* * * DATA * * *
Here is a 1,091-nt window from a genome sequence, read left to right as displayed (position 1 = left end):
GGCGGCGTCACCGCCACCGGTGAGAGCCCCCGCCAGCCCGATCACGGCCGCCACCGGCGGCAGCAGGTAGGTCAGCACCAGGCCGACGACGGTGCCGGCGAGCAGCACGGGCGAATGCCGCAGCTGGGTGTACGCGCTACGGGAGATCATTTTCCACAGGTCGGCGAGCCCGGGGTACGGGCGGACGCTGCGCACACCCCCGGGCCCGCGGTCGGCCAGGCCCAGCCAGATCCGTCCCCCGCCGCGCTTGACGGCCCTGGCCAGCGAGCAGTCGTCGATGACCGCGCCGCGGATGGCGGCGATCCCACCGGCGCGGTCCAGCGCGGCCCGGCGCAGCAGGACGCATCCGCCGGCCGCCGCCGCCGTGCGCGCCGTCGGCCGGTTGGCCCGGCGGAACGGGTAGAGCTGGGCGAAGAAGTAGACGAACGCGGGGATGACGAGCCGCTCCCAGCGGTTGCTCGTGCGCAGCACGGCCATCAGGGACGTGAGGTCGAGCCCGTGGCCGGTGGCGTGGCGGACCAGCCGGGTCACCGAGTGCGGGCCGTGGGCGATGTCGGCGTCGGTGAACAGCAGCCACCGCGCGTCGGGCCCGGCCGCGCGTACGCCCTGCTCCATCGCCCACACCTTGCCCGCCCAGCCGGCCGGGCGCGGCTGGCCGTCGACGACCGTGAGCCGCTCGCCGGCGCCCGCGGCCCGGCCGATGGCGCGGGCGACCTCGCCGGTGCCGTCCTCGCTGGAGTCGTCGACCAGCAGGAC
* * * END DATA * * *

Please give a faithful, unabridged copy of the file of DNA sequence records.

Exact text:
Here is a 1,091-nt window from a genome sequence, read left to right as displayed (position 1 = left end):
GGCGGCGTCACCGCCACCGGTGAGAGCCCCCGCCAGCCCGATCACGGCCGCCACCGGCGGCAGCAGGTAGGTCAGCACCAGGCCGACGACGGTGCCGGCGAGCAGCACGGGCGAATGCCGCAGCTGGGTGTACGCGCTACGGGAGATCATTTTCCACAGGTCGGCGAGCCCGGGGTACGGGCGGACGCTGCGCACACCCCCGGGCCCGCGGTCGGCCAGGCCCAGCCAGATCCGTCCCCCGCCGCGCTTGACGGCCCTGGCCAGCGAGCAGTCGTCGATGACCGCGCCGCGGATGGCGGCGATCCCACCGGCGCGGTCCAGCGCGGCCCGGCGCAGCAGGACGCATCCGCCGGCCGCCGCCGCCGTGCGCGCCGTCGGCCGGTTGGCCCGGCGGAACGGGTAGAGCTGGGCGAAGAAGTAGACGAACGCGGGGATGACGAGCCGCTCCCAGCGGTTGCTCGTGCGCAGCACGGCCATCAGGGACGTGAGGTCGAGCCCGTGGCCGGTGGCGTGGCGGACCAGCCGGGTCACCGAGTGCGGGCCGTGGGCGATGTCGGCGTCGGTGAACAGCAGCCACCGCGCGTCGGGCCCGGCCGCGCGTACGCCCTGCTCCATCGCCCACACCTTGCCCGCCCAGCCGGCCGGGCGCGGCTGGCCGTCGACGACCGTGAGCCGCTCGCCGGCGCCCGCGGCCCGGCCGATGGCGCGGGCGACCTCGCCGGTGCCGTCCTCGCTGGAGTCGTCGACCAGCAGGAC